The economic reports released in the Christmas week continued the recent trend of stronger data. In particular, consumers have been leading the way as shown by several reports last week. The Goldman and Redbook weekly retail reports both showed strength going into the holiday with the year over year change now in the range of 4%. The personal income and spending report later in the week confirmed what we already knew from the previous weekly reports, mainly that US consumers are opening their pocketbooks. Income was up 0.3%, while spending rose 0.4%. Both metrics were down somewhat from last month but still strong. Year over year gains for both are now 3.8%.
Two reports on the housing market offered some evidence of bottoming but with interest rates rising it seems unlikely that an acceleration is in the offing anytime soon. Existing home sales were up 5.6% in November, but still down almost 28% year over year. Prices were up slightly but inventory remains quite high at 9.5 months. New home sales rose 5.5% but remain at an anemic 290k annual pace. Prices were up slightly and inventory dropped some to 8.2 months. Further evidence of the influence of rates came in the mortgage application report which showed a 2.5% drop in purchase applications and a 24.6% plunge in re-fi applications. The housing market is going nowhere fast.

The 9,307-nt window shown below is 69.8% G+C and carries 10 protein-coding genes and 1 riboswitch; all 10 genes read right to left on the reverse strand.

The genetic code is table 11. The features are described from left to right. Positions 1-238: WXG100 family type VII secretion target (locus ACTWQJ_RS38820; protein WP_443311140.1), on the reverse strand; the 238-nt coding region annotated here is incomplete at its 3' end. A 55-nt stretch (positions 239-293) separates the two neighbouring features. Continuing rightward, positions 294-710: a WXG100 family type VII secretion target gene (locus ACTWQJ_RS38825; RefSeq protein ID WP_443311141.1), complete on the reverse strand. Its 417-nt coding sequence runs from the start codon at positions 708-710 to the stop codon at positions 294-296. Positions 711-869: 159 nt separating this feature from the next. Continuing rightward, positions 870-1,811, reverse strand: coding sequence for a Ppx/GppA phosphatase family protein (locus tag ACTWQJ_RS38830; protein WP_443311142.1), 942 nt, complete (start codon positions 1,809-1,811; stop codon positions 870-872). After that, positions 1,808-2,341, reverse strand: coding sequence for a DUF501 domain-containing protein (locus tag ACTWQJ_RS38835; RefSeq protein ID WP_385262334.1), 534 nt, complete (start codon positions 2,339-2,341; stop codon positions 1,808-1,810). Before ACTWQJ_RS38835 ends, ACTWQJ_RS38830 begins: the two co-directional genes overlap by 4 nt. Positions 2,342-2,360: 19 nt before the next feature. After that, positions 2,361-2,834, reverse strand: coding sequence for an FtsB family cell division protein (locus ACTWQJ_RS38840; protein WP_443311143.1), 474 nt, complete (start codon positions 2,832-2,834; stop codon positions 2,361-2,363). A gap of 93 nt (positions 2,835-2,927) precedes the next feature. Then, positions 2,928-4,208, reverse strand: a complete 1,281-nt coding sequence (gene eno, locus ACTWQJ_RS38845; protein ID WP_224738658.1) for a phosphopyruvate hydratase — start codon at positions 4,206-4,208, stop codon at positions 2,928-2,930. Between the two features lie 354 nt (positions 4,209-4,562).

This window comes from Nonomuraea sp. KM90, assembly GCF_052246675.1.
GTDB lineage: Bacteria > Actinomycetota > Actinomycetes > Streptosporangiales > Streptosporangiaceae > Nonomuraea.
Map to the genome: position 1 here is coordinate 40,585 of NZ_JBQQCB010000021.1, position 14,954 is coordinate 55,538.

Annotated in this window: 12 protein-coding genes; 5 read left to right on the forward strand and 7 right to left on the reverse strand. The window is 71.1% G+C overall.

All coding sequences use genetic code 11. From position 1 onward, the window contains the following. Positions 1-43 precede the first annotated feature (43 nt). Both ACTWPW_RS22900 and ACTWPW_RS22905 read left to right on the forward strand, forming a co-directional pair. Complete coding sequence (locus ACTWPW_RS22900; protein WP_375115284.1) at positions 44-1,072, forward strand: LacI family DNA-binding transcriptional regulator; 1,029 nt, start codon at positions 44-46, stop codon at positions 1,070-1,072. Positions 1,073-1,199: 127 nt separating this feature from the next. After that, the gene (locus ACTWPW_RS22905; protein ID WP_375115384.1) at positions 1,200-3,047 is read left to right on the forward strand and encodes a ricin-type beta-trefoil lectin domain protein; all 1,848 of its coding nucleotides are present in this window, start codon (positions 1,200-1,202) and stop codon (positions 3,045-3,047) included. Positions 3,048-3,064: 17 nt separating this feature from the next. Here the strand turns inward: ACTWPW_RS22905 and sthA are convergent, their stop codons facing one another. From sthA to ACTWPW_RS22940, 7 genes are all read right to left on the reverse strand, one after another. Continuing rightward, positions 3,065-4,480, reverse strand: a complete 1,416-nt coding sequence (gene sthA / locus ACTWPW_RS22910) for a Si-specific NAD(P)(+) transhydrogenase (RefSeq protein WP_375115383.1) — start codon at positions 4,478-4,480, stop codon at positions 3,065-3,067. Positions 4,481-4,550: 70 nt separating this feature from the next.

Durable goods orders fell in November but ex transportation were up 2.4%. Civilian aircraft orders were the culprit in the overall drop but outside of that strength was fairly widespread. Orders for business equipment rose as did capital goods orders ex transportation and defense. Overall it was a fairly positive report. The last report of the week was a further revision of third quarter GDP to +2.6%, a minor upgrade from the previously reported 2.5%. Weakness, unsurprisingly, was on the investment side of the ledger. This was old data though and really has little bearing on our outlook for the economy.
Stocks were up on the week as the year end rally rolls on. The S&P 500 was up about 1% on the week while small caps were up slightly more. Of more interest perhaps is that US stocks continue to outperform emerging markets which are beginning to show definite signs of fatigue. Commodities were also up on the week with oil closing over $90 for the first time since October of 2008 when it was headed rapidly in the opposite direction.
I continue to be very concerned about the overly bullish sentiment. The AAII poll last week clocked in with 63.3% bulls and a very sparse 16.4% bears. Those are numbers that I haven’t seen in a very long time and they make me very, very uncomfortable. I will address those concerns with next week’s more detailed yearly outlook but in the meantime suffice it to say that I have serious doubts about the foundations of that bullishness.
Disclosure: I have no positions in any stocks mentioned, and no plans to initiate any positions within the next 72 hours.